Technocracy: an undemocratic antidote to Italian political populism?

Posted on December 14, 2011


© Repubblica

As we approach the end of Mario Monti’s first month as Italy’s prime minister we start to quantify the true potential of a technocratic government. In a country like Italy, where most people vote the Right or the Left following the family’s tradition, it is hard to see what the real differences are in the programs of the Democratic Party –left wing- and The People of Freedom –right wing. Many have voted Berlusconi claiming it is better to be ruled by Europe’s clown than by the ‘Communists’ (let me remind you that Italy’s two communist parties, allied with the Greens have won just over 3% of the votes during the 2008 elections and remained out of parliament). Likewise, many others have voted the weak Left-wing coalition on the basis that the Right must not be in power. Others instead have voted the Northern League who convinced them that the long standing problems of Italy are all caused by the South. Moreover, the fact that Berlusconi -with his overwhelming ego, was at the head of the country transformed Italian politics (and not for the first time) into a one man show; either you hated the man or you supported him. His presence fuelled the outrage and the blind faith of the opposing factions, although last month’s events have suggested that it was not a case of blind faith so much as it was one of interest-driven loyalty. The point is that, in a society where the majority of people do not vote following their real interests or those of their country, it is populism, and not realpolitik, that wins an election.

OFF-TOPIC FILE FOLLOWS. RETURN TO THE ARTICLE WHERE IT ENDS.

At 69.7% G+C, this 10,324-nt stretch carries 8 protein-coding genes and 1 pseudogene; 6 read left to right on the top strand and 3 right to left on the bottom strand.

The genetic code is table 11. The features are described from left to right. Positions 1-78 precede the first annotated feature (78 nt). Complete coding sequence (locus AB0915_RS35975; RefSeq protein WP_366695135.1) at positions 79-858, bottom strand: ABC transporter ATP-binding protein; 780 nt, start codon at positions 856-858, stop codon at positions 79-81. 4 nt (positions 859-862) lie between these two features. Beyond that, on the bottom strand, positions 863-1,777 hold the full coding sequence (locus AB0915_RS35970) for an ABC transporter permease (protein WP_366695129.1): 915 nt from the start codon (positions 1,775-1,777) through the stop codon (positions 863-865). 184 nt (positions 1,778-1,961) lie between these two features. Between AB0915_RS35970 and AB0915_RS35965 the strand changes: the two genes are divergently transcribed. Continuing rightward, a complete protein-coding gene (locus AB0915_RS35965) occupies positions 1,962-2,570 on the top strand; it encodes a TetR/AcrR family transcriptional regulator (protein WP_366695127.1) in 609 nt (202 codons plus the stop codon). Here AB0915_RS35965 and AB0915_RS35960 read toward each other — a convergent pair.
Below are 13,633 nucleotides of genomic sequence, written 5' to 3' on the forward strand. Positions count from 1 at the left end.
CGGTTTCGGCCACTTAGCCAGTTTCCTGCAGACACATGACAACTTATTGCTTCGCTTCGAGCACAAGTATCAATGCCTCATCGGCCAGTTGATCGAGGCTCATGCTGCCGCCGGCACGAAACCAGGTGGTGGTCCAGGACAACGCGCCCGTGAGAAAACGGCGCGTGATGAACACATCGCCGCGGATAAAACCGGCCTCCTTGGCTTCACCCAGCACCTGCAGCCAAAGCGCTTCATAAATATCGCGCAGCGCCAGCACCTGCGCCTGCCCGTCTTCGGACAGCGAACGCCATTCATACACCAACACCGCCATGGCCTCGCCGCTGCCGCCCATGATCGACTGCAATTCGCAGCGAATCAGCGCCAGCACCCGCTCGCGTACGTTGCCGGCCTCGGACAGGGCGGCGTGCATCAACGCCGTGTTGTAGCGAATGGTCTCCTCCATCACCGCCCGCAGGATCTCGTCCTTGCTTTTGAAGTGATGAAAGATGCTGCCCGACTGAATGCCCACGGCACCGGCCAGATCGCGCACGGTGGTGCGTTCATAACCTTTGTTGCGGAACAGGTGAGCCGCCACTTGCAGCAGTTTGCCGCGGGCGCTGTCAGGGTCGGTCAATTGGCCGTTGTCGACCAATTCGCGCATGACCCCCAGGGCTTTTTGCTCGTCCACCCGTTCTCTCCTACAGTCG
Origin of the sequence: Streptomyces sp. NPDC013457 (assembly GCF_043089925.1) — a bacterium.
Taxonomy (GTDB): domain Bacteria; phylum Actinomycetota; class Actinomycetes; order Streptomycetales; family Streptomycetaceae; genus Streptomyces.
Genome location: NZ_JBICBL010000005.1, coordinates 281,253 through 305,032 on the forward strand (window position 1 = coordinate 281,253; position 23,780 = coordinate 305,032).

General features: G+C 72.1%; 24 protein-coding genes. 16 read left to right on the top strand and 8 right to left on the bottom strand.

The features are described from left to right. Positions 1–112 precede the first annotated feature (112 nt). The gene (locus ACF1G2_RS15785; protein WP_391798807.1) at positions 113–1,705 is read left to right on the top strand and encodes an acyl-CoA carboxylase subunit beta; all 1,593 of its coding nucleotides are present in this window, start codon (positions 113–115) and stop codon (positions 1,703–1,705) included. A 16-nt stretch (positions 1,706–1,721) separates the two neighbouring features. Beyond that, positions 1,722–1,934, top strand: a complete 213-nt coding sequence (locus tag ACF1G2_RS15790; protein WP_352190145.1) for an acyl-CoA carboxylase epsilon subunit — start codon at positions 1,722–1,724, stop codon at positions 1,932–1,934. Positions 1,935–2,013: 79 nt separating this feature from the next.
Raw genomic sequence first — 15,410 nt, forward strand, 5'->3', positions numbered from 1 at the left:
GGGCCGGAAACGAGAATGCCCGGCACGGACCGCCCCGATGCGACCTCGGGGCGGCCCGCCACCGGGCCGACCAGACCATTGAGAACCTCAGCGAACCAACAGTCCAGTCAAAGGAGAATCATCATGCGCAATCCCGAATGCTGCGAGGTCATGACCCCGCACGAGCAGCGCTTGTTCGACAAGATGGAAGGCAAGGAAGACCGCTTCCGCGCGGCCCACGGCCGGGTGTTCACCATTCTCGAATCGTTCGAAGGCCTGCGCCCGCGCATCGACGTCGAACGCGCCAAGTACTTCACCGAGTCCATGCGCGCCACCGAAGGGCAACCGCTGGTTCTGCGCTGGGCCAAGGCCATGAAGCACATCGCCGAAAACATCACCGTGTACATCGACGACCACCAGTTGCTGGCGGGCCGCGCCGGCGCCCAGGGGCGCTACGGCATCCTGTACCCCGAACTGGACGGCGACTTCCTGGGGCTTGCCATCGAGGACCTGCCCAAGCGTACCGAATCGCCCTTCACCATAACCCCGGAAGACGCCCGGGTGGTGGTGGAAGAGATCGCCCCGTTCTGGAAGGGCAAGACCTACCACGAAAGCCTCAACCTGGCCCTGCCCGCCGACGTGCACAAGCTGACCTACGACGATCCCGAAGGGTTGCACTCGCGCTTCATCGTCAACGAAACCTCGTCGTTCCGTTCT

The markets, however, are naturally weary of populism and last November Italy suddenly found itself governed by a cabinet of unelected technocrats, for whom pragmatism is a raison d’être. Monti’s government has proposed cuts and austerity measures so drastic that they would have caused riots and mass protests all around the country, were they proposed by an elected government. But the people are still in shock and to an extent completely confused. The fact that the members of this new technocratic government are members of no party means that Italians can’t apply their deep-rooted political prejudices and cannot label the government as fascist, communist, catholic or liberal, good or evil.

However undemocratic the idea of an unelected government may sound, Italian voters could perhaps benefit from this situation. Universal outrage sparked after it was clear that the new austerity measures would not impose the ICI (property tax) to the Vatican, which owns staggering amounts of property on Italian soil, much of which has been turned into business under the form -for example- of dozens of disguised hostels in Rome. The austerity measures that Italians will now have to endure may not be innovative and creative, yet they could make of the Italian people a more united society. Or equally they could cause them to seek safety in the arms of the ancient political caste. It is too early, unfortunately, to assess whether technocracy will do positive things, other than make the tax man a happy man indeed.

Posted in: Opinion